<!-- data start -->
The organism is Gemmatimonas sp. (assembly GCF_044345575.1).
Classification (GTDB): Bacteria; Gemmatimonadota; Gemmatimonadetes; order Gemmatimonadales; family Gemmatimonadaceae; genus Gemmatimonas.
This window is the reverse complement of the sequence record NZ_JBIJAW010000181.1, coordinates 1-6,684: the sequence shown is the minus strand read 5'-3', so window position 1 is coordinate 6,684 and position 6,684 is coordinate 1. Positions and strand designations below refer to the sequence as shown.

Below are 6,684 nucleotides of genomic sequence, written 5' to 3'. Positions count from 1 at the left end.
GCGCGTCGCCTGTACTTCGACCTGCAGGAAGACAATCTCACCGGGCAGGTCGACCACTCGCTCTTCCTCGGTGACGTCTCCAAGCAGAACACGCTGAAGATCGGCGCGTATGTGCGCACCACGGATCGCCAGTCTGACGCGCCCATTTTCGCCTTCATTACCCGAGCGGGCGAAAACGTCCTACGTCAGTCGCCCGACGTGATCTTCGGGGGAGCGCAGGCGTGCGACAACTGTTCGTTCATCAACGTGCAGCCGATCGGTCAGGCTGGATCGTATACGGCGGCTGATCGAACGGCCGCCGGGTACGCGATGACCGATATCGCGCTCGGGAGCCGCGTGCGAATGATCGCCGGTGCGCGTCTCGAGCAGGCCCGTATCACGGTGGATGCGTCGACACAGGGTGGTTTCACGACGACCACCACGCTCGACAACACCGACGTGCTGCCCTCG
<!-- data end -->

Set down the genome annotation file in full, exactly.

The organism is Gemmatimonas sp. (assembly GCF_044345575.1).
Classification (GTDB): Bacteria; Gemmatimonadota; Gemmatimonadetes; order Gemmatimonadales; family Gemmatimonadaceae; genus Gemmatimonas.
This window is the reverse complement of the sequence record NZ_JBIJAW010000181.1, coordinates 1-6,684: the sequence shown is the minus strand read 5'-3', so window position 1 is coordinate 6,684 and position 6,684 is coordinate 1. Positions and strand designations below refer to the sequence as shown.

Below are 6,684 nucleotides of genomic sequence, written 5' to 3'. Positions count from 1 at the left end.
GCGCGTCGCCTGTACTTCGACCTGCAGGAAGACAATCTCACCGGGCAGGTCGACCACTCGCTCTTCCTCGGTGACGTCTCCAAGCAGAACACGCTGAAGATCGGCGCGTATGTGCGCACCACGGATCGCCAGTCTGACGCGCCCATTTTCGCCTTCATTACCCGAGCGGGCGAAAACGTCCTACGTCAGTCGCCCGACGTGATCTTCGGGGGAGCGCAGGCGTGCGACAACTGTTCGTTCATCAACGTGCAGCCGATCGGTCAGGCTGGATCGTATACGGCGGCTGATCGAACGGCCGCCGGGTACGCGATGACCGATATCGCGCTCGGGAGCCGCGTGCGAATGATCGCCGGTGCGCGTCTCGAGCAGGCCCGTATCACGGTGGATGCGTCGACACAGGGTGGTTTCACGACGACCACCACGCTCGACAACACCGACGTGCTGCCCTCG